The Datsun Cherry was known as F-II in Japan and “Datsun F10” in North America. It was Nissan’s first front-wheel-drive model to be sold in North America. Four-wheel independent suspension continued to be used. Sales of the F-II were generally disappointing, and the “Cherry” nameplate was retired in Japan after this generation.
The F10 was fitted with three types of inline four-cylinder Nissan A-series OHV engines:
988 cc A10
1171 cc A12
1397 cc A14
A two-pedal type semi-automatic transmission was offered called the “Sportmatic”, which used a torque converter obviating the need for a clutch.
In Europe, F10 was known as Datsun 100A F-II (with A10 engine) or 120A F-II (with A12 engine). The A12 powered 120A F-II was the most common model.
In New Zealand the 100A 4-door sedan (1.0L A10 motor) was assembled from CKD kits as a price leader for the Datsun range – due to the choice of engine, it was the smallest engined car assembled in New Zealand, the engine (988 cc) being smaller than the Mini’s 998 cc unit. Production continued well after the N10 model replaced it overseas, eventually being discontinued in late 1980, with the N10 5-door hatchback replacing it in 1981.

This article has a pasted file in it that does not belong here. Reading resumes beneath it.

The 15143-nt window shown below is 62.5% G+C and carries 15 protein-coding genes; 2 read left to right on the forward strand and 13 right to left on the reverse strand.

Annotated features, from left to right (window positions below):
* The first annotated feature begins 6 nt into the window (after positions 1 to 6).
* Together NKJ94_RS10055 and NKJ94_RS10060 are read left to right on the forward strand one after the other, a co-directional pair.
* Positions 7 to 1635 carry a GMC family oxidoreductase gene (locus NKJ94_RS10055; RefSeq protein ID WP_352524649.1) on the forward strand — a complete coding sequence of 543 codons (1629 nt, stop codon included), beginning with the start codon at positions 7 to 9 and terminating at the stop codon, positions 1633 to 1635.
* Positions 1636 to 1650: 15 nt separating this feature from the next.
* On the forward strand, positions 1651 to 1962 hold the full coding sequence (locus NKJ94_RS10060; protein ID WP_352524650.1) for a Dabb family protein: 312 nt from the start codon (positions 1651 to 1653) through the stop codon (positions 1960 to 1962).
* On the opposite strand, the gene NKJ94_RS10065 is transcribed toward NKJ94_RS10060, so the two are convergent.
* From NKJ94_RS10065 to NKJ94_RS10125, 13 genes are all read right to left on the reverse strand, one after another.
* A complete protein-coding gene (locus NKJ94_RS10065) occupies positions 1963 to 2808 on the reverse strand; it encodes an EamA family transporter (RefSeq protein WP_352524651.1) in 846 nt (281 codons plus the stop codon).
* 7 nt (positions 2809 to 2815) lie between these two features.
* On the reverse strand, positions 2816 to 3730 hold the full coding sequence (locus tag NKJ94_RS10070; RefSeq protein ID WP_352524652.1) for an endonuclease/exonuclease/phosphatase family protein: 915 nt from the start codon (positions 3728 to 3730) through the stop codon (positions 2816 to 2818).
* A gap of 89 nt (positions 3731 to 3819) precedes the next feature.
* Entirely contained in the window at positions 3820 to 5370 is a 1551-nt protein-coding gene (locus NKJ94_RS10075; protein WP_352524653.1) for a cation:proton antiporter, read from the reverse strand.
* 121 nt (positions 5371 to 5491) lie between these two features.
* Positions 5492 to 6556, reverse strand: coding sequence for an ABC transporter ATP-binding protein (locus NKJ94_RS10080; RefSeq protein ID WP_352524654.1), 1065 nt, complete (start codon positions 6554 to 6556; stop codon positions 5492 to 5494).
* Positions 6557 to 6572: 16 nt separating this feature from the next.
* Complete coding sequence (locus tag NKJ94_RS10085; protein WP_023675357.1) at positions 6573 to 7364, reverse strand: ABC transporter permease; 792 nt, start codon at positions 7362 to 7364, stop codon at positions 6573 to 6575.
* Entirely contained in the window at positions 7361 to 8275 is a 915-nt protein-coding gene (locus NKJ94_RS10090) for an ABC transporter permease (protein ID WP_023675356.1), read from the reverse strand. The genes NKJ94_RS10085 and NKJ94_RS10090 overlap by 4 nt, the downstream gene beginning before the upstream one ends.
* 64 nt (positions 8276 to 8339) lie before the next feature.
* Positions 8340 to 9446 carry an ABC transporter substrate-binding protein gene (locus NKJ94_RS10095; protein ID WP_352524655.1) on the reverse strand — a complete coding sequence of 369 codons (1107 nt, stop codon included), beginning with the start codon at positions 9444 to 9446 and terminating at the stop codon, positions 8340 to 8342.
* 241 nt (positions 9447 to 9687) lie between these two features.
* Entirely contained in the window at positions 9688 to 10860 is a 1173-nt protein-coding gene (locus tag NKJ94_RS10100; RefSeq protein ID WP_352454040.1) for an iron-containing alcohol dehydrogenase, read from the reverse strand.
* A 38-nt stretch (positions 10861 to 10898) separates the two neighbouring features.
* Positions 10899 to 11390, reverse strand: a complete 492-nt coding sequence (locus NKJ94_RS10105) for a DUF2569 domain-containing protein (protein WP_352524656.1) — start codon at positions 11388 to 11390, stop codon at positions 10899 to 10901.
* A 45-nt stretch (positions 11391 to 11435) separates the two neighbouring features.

In USA, only the coupe and wagon were offered, and only with the 1.4 litre engine. In Canada, the two-door sedan was also available.
It was a strong seller on the UK market, although it did not launch there until 1976, due to the popularity of the original Cherry model there, and helped the Datsun brand maintain strong sales figures.
Chassis Code F10
Also called Datsun F-II, Datsun F10, Datsun 100A F-II, Datsun 120A F-II
Body and chassis
3-door station wagon
988cc A10 I4 OHV (In Line 4 Cylinder)
1.2L A12 I4 OHV (In Line 4 Cylinder)
1.4L A14 I4 OHV (In Line 4 Cylinder)
2,395 mm (94 in)
Length 3,825 mm (151 in)
Width 1,500 mm (59 in)
Height 1,375 mm (54 in)
755 kg (1,664 lb)